Could Chirlane McCray thrive as a candidate for Brooklyn borough president?
New York City’s first lady may have her husband playing second fiddle.
New York City first lady Chirlane McCray has long held the position of the mayor’s closest adviser. And as her husband Bill de Blasio’s tenure winds down, she seems to be gearing up to take the spotlight – but she’ll also be carrying plenty of baggage.
McCray has floated the idea of running for office for years now. In 2018, she opened the door to the possibility, although she said that she likely wouldn’t run to replace her husband in Gracie Mansion. At the time, she speculated that it “could be something in Albany, could be Brooklyn, local, citywide, I don’t know.” McCray hasn’t publicly indicated what direction she’s leaning, but recent reports suggest that she’s going the Brooklyn route.
The Daily News reported last month that de Blasio is pushing for his wife to become the next Brooklyn borough president. Eric Adams, the office’s current occupant, will leave in 2021 and is running for mayor. According to the Daily News, de Blasio wants Adams to endorse McCray for the post, in exchange for de Blasio backing Adams for mayor. Spokespeople for de Blasio and Adams denied that any such agreement had been discussed.
Meanwhile, McCray has reportedly been speaking with her own advisers about a potential borough president run. Several days after the Daily News report, the New York Post reported that the Brooklyn Democratic Party – now under the control of de Blasio ally Assemblywoman Rodneyse Bichotte – had hired former top de Blasio adviser Jon Paul Lupo. The Post reported that insiders saw the move as one to help de Blasio gain influence over the county committee, in order to help McCray become borough president. Lupo denied the mayor pulled any strings or orchestrated any backroom deals.
If she runs, McCray must face the voters with a less than stellar record. Her unusually active role as first lady has put her in the spotlight far more than her predecessors – and granted her enviable name recognition – but that has brought with it scrutiny. Many have raised questions about nepotism, particularly when de Blasio suggested that McCray should be getting paid for her work, and the outsized role that an unelected and unofficial adviser has on public policy in New York City.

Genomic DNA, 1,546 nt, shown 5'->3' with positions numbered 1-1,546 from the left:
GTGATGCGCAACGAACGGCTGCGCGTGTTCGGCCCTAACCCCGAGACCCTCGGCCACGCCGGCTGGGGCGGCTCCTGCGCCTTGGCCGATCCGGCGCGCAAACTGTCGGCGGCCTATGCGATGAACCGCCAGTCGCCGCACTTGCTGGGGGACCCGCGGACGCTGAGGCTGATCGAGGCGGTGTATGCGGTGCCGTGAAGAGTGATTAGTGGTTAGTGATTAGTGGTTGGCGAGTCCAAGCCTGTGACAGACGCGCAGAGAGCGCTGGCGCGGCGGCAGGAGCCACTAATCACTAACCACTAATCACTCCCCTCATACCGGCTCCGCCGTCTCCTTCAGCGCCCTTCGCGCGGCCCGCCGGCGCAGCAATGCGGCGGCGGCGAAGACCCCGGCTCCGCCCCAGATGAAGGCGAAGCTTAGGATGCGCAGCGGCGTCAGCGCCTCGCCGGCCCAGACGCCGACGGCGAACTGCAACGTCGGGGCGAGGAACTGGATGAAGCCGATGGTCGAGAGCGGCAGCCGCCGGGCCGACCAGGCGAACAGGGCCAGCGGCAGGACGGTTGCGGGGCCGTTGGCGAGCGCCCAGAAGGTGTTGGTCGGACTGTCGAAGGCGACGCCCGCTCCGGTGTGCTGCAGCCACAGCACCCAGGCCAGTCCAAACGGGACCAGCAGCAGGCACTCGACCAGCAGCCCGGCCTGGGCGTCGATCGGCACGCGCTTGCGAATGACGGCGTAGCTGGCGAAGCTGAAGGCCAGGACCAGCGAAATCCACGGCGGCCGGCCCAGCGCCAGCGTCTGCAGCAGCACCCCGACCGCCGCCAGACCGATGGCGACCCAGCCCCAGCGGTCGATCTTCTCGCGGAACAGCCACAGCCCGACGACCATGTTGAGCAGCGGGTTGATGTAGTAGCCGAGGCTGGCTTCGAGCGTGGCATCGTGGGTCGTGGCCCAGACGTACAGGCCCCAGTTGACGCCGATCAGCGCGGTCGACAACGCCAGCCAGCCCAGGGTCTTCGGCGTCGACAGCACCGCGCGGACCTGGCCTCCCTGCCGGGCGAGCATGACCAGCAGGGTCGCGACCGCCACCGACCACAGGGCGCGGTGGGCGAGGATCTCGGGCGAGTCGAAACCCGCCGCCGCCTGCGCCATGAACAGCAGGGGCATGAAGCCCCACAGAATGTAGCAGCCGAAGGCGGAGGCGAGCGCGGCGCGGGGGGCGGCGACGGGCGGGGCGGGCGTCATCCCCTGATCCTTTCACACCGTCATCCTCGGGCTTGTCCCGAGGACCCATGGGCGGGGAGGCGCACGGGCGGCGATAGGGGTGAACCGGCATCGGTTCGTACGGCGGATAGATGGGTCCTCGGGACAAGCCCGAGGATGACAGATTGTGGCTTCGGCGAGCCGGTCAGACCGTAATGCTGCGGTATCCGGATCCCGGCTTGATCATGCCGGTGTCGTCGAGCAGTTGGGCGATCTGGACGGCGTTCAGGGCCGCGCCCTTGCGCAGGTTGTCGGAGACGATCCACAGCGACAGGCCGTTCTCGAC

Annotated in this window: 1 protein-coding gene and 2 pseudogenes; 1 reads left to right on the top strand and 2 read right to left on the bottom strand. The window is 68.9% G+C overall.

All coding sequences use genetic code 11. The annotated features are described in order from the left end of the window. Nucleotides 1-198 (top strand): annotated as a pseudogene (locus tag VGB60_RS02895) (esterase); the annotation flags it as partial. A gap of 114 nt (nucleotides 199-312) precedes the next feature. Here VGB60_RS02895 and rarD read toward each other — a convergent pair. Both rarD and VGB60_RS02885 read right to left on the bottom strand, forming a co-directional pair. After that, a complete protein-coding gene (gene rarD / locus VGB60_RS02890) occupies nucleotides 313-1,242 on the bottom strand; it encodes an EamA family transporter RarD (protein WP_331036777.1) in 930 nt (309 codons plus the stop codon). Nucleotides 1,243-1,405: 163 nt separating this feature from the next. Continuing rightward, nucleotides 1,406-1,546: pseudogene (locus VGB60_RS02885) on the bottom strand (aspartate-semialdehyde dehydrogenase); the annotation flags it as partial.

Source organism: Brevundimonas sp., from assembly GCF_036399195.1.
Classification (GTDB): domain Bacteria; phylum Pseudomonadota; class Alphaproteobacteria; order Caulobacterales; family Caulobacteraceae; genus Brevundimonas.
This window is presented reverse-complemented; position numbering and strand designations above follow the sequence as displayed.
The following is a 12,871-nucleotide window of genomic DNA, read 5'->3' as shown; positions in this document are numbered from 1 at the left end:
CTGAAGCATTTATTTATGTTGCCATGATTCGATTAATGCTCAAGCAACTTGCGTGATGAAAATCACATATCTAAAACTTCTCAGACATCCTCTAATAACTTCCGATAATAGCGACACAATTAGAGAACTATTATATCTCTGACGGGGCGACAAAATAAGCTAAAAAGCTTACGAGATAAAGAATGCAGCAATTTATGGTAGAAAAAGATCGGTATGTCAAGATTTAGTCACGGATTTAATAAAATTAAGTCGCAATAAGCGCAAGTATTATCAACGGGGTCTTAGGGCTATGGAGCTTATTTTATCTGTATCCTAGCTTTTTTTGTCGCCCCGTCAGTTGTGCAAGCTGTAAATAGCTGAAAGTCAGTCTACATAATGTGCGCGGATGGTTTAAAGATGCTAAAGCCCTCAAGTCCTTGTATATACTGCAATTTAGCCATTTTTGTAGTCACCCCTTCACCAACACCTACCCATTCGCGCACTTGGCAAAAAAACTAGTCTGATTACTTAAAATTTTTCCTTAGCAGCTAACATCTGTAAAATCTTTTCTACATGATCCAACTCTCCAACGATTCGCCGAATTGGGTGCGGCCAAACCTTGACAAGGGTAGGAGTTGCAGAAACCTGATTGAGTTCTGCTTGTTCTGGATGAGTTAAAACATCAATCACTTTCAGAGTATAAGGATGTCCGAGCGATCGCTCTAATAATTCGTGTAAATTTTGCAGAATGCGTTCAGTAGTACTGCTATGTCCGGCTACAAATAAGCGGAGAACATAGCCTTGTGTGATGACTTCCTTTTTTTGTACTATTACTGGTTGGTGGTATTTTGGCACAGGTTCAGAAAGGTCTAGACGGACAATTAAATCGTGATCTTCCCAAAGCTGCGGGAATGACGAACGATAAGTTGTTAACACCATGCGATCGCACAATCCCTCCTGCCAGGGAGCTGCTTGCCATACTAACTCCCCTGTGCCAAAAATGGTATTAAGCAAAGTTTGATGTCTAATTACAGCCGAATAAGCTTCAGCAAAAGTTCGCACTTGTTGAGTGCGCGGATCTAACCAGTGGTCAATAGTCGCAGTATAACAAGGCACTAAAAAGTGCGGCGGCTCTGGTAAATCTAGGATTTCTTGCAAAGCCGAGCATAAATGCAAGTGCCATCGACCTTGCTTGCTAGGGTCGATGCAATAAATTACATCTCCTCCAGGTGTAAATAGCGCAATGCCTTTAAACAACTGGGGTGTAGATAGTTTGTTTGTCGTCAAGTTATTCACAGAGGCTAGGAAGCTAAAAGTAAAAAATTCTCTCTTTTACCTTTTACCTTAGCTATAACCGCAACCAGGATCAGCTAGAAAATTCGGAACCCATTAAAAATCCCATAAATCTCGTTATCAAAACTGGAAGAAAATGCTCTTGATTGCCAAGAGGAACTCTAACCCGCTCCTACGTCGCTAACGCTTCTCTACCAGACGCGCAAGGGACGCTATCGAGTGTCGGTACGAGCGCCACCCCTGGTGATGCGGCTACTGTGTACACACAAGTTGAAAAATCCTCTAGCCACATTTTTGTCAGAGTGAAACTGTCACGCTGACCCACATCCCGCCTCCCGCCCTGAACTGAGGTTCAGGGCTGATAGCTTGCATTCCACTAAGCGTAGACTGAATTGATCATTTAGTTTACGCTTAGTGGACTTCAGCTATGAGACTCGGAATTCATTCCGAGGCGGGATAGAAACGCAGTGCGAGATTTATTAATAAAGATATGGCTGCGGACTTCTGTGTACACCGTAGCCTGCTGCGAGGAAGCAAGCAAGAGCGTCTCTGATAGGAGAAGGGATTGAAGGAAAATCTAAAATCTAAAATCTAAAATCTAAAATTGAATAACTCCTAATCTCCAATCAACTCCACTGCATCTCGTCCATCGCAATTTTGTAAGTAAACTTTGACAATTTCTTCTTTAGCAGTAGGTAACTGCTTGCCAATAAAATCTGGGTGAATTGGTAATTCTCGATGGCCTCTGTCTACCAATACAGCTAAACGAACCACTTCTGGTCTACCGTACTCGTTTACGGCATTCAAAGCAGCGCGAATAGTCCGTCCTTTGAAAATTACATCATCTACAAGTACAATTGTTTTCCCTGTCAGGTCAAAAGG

McCray has also drawn criticism for her landmark mental health initiative ThriveNYC, which first began as an action plan announced in 2015. Since then, the program has expanded, operating with a $850 million budget. It has been criticized for having little transparency about how that massive budget is being spent each year. The program does not operate out of a single city agency either, making it harder to track spending. The success of ThriveNYC has also been scrutinized, as it has no real metrics by which its success can be measured. In March 2019, the initiative’s director admitted that it was not “yet affecting a citywide metric on mental health.” The mayor’s report – a yearly performance review of city agencies – found in September that ThriveNYC did not hit its own self-imposed goals for fiscal year 2019.
While facing skeptical lawmakers during a New York City Council hearing last year, McCray said another city official “does the day-to-day management and makes the decisions,” while she takes the program’s “message to the public.”
In recent weeks, it seems like McCray is doing her best to change the subject away from Thrive and raise her profile in Brooklyn as rumors swirl about her run for office. She unveiled a home-visit initiative to help new parents with postnatal mental health issues (rolling out first in Brooklyn), announced a new Brooklyn-based podcast and received a glowing New York Times writeup about her arts and culture legacy.
Another wild card for McCray is her husband’s next job – especially if U.S. Sen. Bernie Sanders of Vermont, who has taken the lead in the Democratic presidential primary, is elected this fall. De Blasio recently endorsed Sanders and joined him on the campaign trail, and could conceivably find a place in a Sanders administration or in another post, such as chairman of the Democratic National Committee. Should de Blasio leave the city, it could prompt McCray to opt against a run for office in New York.
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